President Barack Obama on Friday vetoed controversial legislation aimed at helping the families of the victims of the September 11th attacks sue Saudi Arabia — a move that sets up an emotionally-charged, election year showdown between an outgoing commander-in-chief and members of his party who supported the bill.
The measure, which was unanimously passed by both the House and Senate, enables the families of victims of the September 11th attacks to sue Saudi Arabia if that country is found legally liable for helping support the deadliest terrorist acts on U.S. soil. Fifteen of the 19 terrorists were Saudi and that nation's leaders have previously opposed the legislation and denied involvement.
The White House is strongly opposed to the legislation, known as the "Justice Against Sponsors of Terrorism Act", out of concerns it will open the floodgates and leave the U.S. vulnerable to similar suits. A bipartisan group of lawmakers backed the 9/11 families bill.
The president, in a statement explaining the veto on Friday, said he has "deep sympathy for the families of the victims of the terrorist attacks of September 11, 2001 (9/11), who have suffered grievously. I also have a deep appreciation of these families' desire to pursue justice and am strongly committed to assisting them in their efforts."
However, the measure would "invite consequential decisions to be made based upon incomplete information and risk having different courts reaching different conclusions about the culpability of individual foreign governments and their role in terrorist activities directed against the United States — which is neither an effective nor a coordinated way for us to respond to indications that a foreign government might have been behind a terrorist attack," the president continued.
9/11 Families & Survivors United for Justice Against Terrorism, a group representing the families of victims said in a statement Friday that they are "outraged and dismayed" at the president's veto and called his reasons "unconvincing and unsupportable".
The upcoming congressional face-off also puts an added degree of pressure on Senate Democrats who, though they supported the initial legislation, might be concerned about having a hand in the first veto override of Obama's presidency.
The president will have to convince 34 of them to change their positions and see things his way.
Democratic presidential nominee Hillary Clinton said she supports the measure.
"Clinton continues to support the efforts by Senator Schumer and his colleagues in Congress to secure the ability of 9/11 families and other victims of terror to hold accountable those responsible. She would sign this legislation if it came to her desk," Clinton spokesman Jesse Lehrich said in a statement.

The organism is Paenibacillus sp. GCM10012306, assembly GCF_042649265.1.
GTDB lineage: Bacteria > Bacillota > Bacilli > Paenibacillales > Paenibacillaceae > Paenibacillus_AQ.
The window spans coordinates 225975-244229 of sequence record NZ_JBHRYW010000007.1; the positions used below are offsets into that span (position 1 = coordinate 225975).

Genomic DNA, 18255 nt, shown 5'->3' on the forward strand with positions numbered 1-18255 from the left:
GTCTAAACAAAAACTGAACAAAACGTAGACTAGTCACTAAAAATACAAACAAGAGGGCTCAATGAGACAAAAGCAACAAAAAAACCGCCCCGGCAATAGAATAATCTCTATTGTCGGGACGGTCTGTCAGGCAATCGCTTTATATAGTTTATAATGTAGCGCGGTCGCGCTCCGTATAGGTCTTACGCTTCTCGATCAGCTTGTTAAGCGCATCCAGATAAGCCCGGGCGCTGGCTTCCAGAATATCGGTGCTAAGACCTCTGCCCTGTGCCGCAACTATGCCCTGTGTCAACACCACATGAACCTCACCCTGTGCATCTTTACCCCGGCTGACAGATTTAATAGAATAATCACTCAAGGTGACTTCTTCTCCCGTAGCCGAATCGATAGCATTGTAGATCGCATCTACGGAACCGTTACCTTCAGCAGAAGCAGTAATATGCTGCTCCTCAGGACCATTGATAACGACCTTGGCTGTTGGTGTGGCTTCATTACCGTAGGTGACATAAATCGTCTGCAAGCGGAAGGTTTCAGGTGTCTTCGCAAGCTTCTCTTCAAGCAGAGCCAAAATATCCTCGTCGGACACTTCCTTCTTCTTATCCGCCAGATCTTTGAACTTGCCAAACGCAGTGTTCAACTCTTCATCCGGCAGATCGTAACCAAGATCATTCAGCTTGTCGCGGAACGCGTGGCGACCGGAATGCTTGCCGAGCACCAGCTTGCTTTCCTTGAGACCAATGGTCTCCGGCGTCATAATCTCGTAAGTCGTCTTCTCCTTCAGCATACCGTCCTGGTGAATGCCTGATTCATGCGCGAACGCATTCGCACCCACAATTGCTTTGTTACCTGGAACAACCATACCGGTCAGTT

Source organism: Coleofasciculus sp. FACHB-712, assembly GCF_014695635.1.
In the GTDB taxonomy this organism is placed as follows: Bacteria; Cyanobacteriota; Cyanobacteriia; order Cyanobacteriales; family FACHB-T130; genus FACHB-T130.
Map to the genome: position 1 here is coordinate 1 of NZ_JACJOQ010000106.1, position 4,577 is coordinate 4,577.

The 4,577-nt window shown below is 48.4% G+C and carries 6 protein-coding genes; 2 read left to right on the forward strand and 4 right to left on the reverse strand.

Republican presidential nominee Donald Trump criticized the veto as "shameful" and said the families deserve their day in court.
"That President Obama would deny the parents, spouses and children of those we lost on that horrific day the chance to close this painful chapter in their lives is a disgrace," Trump said in a statement.
White House press secretary Josh Earnest earlier this week said the president and members of his national security team have had ongoing conversations with members of Congress about the legislation and expressed their concerns. The White House worries that the nation's diplomats and even business leaders could be put at risk by such legislation.
"As we've made this case, members of Congress in both parties have indicated that they are open to the concerns that we've expressed — in many cases, they share them," Earnest told reporters on Tuesday. "And the real question for members of Congress will be whether or not they're prepared to cast a vote that is consistent with the views and feelings that they express in private."
The administration says getting its point across about the measure is a "steep hill."
House Speaker Paul Ryan on Wednesday said he does "think the votes are there for the override" and if the Senate takes up the override this month "then it is going to come over here and we will pass it". And earlier this year, Sen. Chuck Schumer, D-New York, a co-sponsor of the bill, told reporters he felt confident the Senate could override a presidential veto.
Mindy Kleinberg, who lost her husband on 9/11 and protested earlier this week in Washington D.C. in effort to get Obama to sign the bill, told NBC News, "I'm greatly disappointed. I would have liked him to stand with us. To come to this point where he's the one man standing between the way of justice and making the nation is horrifying."
Kleinberg said, however, that she was optimistic Congress would override Obama's veto.
She added family members of 9/11 victims next week would be meeting with lawmakers to urge them to continue to back the legislation.
Attorney James Kreindler, co-chair of the plaintiffs' executive committee representing the 9/11 families and victims, said he was confident Congress would override Obama's veto, predicting "It's not going to even be close."
Kreindler said a new complaint would be filed against Saudi Arabia and his team would begin to put in discovery requests.
"The facts are already so overwhelming. Saudi Arabia doesn't want to see this continue in the media or court...We're going to prevail. We are going to win. Either the Saudis will come to the table or we'll go to court and win there," he said.
Before Friday, Obama had previously issued 11 vetoes during his presidency according to Senate records— none of which had been overturned.
In comparison, George W. Bush issued 12 vetoes during his tenure, four of which were overturned during his last two years in office as he saw his popularity plummet. Bill Clinton issued 36 vetoes with two overridden and George H.W. Bush issued 29 vetoes with just one overridden.